So they booted you and your family. Terrible. You moved to Mexico. And now you have moved to New York? Is that correct?

Yes. I've been leaving in NY since 1979 but then I lived in Cuba on and off for 14 years. Then 9 years in Mexico and then back here. I'm printing in the darkroom. Still using film, still processing it myself.

Great. Me too!

Wonderful. So you know what it takes.

Why have you continued to use analog processes? What is it about film and darkroom work? Do you use digital equipment at all? 

Simply because I love the entire slow and long process. I love the quality that you get from film negatives, the fact that both film and contact sheets are tangible; they are journal pages of your existence. When you go back to them you can remember many details that your memory is slowly losing, you can smell and feel the moments long gone. And I also love to go back to my contacts because I can be surprised in finding images that had been totally neglected before for the simple reason that my intuitive eye with which I took each single image (good and bad) is always light years ahead of my editing eye, which needs years, at times, to recognize a good image that I intuitively took. The more I shoot, the more I do my books, the more I know that I need to return to all the proof sheets of that specific project and invariably something new pops up! With each single book of the Cuban trilogy I was able to find good images (which are now in each book) that had been unnoticed in the first selection viewing.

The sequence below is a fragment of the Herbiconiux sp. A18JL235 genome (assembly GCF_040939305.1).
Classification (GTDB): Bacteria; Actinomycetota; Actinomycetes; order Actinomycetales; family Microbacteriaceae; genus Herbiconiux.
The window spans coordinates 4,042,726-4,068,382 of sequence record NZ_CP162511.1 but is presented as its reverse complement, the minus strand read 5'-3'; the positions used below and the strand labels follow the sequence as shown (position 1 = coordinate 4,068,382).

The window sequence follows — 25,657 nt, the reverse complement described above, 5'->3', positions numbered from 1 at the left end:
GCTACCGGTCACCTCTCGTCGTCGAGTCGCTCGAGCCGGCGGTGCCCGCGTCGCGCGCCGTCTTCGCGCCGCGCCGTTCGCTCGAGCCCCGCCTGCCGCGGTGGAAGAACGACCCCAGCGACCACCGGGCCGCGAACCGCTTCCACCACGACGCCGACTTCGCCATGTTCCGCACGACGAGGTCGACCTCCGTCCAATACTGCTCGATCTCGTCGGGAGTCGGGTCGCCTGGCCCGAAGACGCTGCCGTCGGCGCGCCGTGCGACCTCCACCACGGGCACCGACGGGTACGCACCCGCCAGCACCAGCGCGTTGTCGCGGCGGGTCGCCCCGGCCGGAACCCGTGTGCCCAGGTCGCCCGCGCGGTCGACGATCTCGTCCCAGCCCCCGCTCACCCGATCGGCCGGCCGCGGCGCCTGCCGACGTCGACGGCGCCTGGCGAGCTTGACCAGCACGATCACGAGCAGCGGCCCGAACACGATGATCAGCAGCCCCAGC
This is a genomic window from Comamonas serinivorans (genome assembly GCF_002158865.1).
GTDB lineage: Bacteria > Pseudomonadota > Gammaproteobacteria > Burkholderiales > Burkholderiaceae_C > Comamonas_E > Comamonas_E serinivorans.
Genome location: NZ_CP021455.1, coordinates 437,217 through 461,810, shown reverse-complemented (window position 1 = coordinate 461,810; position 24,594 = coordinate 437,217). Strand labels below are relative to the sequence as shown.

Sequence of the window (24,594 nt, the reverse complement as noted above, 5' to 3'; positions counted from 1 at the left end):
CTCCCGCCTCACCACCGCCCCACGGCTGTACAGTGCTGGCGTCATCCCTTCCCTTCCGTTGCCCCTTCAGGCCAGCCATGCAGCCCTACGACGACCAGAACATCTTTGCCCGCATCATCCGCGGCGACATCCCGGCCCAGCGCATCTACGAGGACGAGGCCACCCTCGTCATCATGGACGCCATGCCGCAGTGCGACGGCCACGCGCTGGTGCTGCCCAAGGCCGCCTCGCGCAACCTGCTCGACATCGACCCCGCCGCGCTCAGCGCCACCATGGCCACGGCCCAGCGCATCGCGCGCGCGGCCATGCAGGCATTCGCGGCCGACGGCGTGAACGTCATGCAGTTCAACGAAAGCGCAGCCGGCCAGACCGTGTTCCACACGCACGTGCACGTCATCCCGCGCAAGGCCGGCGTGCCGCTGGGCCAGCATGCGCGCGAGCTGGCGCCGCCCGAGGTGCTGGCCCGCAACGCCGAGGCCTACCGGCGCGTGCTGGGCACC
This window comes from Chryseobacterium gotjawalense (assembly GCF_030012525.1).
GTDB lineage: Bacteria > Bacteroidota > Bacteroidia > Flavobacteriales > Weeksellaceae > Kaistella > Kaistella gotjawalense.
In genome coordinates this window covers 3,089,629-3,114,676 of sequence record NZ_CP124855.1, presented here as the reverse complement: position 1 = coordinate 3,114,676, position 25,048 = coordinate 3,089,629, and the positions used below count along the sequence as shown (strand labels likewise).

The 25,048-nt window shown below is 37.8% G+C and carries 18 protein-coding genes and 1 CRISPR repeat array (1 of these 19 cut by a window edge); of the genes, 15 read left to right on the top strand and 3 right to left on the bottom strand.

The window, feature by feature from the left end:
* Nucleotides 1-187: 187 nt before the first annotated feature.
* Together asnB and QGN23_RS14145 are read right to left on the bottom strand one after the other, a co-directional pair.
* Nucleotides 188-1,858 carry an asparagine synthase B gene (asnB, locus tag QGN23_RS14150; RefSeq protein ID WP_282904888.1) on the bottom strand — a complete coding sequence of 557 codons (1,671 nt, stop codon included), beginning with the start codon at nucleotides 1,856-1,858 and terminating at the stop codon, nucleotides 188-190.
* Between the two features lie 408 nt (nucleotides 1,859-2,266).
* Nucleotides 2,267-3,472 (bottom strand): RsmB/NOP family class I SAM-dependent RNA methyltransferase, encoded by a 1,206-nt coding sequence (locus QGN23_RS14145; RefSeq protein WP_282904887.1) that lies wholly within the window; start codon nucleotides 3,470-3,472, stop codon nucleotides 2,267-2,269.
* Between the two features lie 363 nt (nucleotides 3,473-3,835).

I’ve been using a digital camera because it was given to me and wanted to see how it felt like to be shooting digitally. I’m using it for a specific project mixing digital with film images. I like that there is the same vision behind all of them, but quite a different look to the digital files.

I think that sense of analog commitment comes across in your book's design. It feels very organic like a scrapbook. 

Yes, definitely. I also wanted to give the reader that family photo album scrapbook look.

Plus all the handwriting. Maybe there is a connection between someone using analog photo processes and writing text in handwriting.

I'd say so.

Did your family help with the choice of photos and layout/design?

They all hated my drawings and then when the book finally came out they all loved them. I started drawing at the urging of my designer to make it more organized and move away from a perfectly designed book. I just did it because I felt I wanted to convey my feelings with different medias. I will use the lesson learned in future projects.

You wanted to move away from perfect design. Is there something photographically appealing about imperfection? 

I think my best images are about imperfection, oblique horizons, tilted angle, but they seem to work for me.

What is your next project?